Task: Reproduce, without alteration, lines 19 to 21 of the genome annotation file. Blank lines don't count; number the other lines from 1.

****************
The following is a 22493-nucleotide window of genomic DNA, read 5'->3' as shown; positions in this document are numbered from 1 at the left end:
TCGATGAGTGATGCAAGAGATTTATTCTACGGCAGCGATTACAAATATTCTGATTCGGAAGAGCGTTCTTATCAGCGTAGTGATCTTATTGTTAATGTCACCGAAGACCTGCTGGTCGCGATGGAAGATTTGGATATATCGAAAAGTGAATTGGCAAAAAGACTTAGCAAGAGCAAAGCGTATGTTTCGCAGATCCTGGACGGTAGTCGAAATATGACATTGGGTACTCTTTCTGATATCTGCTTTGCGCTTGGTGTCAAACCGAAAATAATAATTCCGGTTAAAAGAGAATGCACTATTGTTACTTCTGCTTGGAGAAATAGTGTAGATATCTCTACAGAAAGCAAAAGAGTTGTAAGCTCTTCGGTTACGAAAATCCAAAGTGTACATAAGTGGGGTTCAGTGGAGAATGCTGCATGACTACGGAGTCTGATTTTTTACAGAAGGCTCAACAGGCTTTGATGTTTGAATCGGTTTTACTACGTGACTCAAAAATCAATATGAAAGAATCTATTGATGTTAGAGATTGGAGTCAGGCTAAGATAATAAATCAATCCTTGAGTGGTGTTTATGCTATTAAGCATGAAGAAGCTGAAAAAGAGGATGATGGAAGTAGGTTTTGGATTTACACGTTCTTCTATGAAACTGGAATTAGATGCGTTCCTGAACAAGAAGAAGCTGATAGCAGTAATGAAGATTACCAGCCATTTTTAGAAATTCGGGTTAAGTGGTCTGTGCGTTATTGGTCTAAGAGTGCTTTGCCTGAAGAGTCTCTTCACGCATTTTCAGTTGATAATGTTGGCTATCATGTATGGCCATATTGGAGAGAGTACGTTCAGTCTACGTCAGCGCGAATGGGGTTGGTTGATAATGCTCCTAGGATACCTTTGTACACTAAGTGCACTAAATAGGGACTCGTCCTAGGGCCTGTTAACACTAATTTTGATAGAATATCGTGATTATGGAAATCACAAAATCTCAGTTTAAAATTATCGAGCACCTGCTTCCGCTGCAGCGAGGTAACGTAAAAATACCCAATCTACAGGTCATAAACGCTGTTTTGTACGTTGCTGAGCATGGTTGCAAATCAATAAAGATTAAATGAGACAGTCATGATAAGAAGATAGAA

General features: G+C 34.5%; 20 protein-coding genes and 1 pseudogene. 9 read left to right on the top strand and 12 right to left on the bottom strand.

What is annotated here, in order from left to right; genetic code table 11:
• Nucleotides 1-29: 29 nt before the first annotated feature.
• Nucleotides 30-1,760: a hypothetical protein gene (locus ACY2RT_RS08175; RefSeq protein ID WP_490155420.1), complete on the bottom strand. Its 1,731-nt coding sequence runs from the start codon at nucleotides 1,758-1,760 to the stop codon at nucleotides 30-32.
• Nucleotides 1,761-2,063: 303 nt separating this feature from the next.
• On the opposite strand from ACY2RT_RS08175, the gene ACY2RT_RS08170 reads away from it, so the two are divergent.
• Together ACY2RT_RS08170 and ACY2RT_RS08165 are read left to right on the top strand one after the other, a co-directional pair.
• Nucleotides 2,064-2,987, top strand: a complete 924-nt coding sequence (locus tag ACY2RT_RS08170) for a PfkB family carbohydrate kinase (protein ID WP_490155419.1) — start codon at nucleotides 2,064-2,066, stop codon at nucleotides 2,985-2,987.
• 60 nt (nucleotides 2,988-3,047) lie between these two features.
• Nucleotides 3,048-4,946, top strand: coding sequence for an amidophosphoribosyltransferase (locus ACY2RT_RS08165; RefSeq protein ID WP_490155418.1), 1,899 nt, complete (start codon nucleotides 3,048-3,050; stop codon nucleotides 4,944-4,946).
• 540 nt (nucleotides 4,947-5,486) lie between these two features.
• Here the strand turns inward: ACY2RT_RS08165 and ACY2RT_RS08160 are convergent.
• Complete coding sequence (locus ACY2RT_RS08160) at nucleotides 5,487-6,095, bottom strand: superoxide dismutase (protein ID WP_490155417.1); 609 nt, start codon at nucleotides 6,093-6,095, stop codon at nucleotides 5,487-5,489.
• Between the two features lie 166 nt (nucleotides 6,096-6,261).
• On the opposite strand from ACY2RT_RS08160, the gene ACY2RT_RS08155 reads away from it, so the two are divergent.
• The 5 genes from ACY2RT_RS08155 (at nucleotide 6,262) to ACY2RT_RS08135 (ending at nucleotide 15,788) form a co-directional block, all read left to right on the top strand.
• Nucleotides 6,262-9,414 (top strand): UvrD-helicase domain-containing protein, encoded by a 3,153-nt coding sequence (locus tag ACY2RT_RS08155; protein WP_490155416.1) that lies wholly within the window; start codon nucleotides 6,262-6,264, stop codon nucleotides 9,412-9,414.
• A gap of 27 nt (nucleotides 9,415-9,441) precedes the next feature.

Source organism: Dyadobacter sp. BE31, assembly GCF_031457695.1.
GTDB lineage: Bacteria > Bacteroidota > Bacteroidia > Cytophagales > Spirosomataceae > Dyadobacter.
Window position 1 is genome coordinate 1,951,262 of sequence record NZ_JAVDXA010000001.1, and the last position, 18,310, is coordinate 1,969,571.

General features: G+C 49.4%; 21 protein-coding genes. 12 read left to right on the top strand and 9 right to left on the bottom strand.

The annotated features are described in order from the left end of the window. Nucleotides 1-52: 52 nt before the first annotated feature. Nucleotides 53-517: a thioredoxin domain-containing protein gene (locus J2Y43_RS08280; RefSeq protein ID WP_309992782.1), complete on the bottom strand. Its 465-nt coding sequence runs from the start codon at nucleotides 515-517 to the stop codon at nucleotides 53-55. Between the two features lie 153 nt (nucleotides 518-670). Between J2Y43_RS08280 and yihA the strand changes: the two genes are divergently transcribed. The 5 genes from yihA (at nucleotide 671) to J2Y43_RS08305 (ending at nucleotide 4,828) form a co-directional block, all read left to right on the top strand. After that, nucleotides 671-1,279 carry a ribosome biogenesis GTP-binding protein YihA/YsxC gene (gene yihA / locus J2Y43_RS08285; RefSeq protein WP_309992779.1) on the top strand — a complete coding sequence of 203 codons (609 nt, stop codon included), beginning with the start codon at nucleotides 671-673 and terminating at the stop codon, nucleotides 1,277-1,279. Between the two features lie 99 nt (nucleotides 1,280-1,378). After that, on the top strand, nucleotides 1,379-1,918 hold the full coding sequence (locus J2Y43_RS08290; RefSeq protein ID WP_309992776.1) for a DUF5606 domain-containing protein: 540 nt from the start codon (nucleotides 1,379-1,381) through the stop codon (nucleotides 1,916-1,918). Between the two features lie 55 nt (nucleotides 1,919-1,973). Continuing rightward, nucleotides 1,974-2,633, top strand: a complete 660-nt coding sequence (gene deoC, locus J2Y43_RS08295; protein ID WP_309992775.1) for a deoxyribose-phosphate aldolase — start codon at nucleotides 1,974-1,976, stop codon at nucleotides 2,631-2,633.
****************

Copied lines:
• Nucleotides 6,262-9,414 (top strand): UvrD-helicase domain-containing protein, encoded by a 3,153-nt coding sequence (locus tag ACY2RT_RS08155; protein WP_490155416.1) that lies wholly within the window; start codon nucleotides 6,262-6,264, stop codon nucleotides 9,412-9,414.
• A gap of 27 nt (nucleotides 9,415-9,441) precedes the next feature.

Source organism: Dyadobacter sp. BE31, assembly GCF_031457695.1.